Authors: Bonnie Heudorfer, Barry Bluestone, and Stein Helmrich
The Greater Boston Housing Report Card 2002, issued in October 2002, was the first assessment of how the region was doing against the New Paradigm goals. It concluded that, despite the call for a concerted effort to expand the region’s housing supply, production continued to lag substantially behind demand, leading to even higher housing prices and rents throughout the region.
With the region still experiencing slow economic growth and having shed tens of thousands of jobs, with the rental market the softest it has been in three years, and home price appreciation moderating, the question may be asked, “Is 15,600 new units per year for the Boston PMSA (equivalent to about 18,000 units per year for the larger area covered by the Housing Report Card) still an appropriate goal?” The 2003 Report Card addresses that question. It examines the issues that influence housing markets and analyzes recent trends and production levels. It also probes the characteristics, as well as the level, of federal, state and local support for housing. And it takes a closer look at which communities within the region are taking steps to expand the supply and preserve and improve the existing inventory.
Economic and Demographic Change in the Region
Between 1990 and 2000 the Boston region experienced an economic boom in which unemployment fell, household income rose and workers were attracted to the region, resulting in an increase of nearly 13,000 households per year. Then during the Recession of 2001, the number of jobs in the Boston PMSA declined by 165,000 between December 2000 and August 2003, raising the unemployment rate again. During this time, the net number of household declined, however homeownership increased while renter households experiences a large decrease. An economic upturn was observed between August and December 2003 where 17,000 jobs were added in the Boston PMSA, to suggest more growth in 2004 and 2005.
Rents, Home Prices, and Housing Affordability
Following significant increases in rents in the latter half of the 1990s, typical rents paid by existing renters declined about 10% since 2000. The median advertised rents in the City of Boston and many of the surrounding communities experienced a decline in rents as well, between 2001 and 2003. Although rents became more affordable during this time, in 16 of the 20 Boston area communities, advertised median rents still exceeded 30% of that communities median renter income. Unlike rents, home prices continued to rise through this period of recession and weak growth. As a result, in 2003 the median income homebuyer could afford to purchase a median priced home in only 70 of the 161 communities in Greater Boston.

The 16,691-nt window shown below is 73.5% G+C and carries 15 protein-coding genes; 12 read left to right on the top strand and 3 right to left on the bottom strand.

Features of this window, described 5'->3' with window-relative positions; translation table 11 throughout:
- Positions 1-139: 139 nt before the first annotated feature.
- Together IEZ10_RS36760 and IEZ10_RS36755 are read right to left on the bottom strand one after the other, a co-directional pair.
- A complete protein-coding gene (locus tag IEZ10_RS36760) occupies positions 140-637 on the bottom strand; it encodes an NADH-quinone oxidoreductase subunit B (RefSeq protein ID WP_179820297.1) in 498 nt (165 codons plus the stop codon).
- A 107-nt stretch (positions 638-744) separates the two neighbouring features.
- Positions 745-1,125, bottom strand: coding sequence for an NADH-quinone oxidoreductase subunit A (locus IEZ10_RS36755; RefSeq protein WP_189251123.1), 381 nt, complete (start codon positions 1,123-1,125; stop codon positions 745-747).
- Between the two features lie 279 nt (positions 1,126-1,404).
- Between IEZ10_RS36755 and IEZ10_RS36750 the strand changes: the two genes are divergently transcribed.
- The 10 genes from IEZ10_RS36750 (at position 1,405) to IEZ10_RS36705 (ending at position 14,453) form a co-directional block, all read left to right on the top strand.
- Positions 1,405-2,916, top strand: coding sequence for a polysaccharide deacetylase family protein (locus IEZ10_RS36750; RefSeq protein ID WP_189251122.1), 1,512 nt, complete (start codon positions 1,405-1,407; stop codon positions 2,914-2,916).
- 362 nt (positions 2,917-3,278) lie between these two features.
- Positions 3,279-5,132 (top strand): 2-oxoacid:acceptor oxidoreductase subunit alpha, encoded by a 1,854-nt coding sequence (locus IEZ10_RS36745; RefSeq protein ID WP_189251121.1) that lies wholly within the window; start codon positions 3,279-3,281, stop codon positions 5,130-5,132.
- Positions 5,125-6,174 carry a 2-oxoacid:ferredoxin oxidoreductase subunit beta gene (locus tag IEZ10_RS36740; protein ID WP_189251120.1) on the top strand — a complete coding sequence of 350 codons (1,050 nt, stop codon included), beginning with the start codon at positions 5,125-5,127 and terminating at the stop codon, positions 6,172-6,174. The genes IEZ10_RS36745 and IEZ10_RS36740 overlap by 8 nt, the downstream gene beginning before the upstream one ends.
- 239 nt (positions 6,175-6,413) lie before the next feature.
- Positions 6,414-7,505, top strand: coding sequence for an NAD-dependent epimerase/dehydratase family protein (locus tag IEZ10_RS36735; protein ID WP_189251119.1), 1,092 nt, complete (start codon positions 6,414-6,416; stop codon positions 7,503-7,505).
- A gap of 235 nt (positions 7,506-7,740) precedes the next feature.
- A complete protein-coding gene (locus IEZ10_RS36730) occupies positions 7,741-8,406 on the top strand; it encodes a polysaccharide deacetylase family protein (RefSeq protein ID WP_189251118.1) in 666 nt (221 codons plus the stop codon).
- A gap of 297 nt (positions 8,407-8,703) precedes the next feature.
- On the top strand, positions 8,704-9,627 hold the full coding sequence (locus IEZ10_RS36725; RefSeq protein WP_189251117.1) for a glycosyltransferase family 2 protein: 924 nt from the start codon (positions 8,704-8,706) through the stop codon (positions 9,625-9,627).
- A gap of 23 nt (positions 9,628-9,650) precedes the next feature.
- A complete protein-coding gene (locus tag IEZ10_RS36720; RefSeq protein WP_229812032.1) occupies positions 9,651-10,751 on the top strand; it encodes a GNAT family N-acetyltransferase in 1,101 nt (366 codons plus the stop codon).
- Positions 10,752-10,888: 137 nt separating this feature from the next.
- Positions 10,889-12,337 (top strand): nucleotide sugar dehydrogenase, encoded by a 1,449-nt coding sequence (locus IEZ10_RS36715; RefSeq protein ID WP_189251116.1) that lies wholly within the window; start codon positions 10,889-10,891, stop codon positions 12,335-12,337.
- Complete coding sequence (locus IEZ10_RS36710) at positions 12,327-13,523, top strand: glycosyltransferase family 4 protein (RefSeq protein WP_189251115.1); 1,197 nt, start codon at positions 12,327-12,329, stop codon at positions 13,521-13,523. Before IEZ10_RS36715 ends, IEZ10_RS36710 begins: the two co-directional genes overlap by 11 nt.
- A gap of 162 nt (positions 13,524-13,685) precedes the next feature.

New Housing Production
Overall production increased in 2003 from the previous year, but there was a shift in production from single family homes to multi-family. The number of affordable units also increased significantly from 2002 as well. Vacancy rates of rental units increased which led to a drop in prices, however, homeowner vacancy rates continued to decline up to 2003, causing the continues rise in home prices. There is also evidence that homebuyers are moving further from Boston to find affordable homes.
The improvement in affordable productions owes much to the role of Chapter 40B and the Affordable Housing Trust Fund. The total 40B comprehensive permits issues continued to increase between 2000 to 2003. The Affordable Housing Trust Fund also increased usage between this time as well.
State and Federal Funding
Total combined spending by the State and Federal government remained essentially flat since 2001, but overall numbers mask significant cuts to increase new housing supply. The Federal contribution rose from 2001 to 2003 but mostly for rental assistance, not new housing. In 2003 the State portion now only supports 35% of the combined funding, down from 45% in 2001.
How Much More New Housing Do We Need to Produce?
The September 2000 New Paradigm report indicated a need to boost production to roughly 15,600 housing units per year, in order to moderate rents and housing prices with the median income. Because of a lag in the economy and production levels between 2000 and 2003, this report recommends an even higher annual production of 18,000 units per year.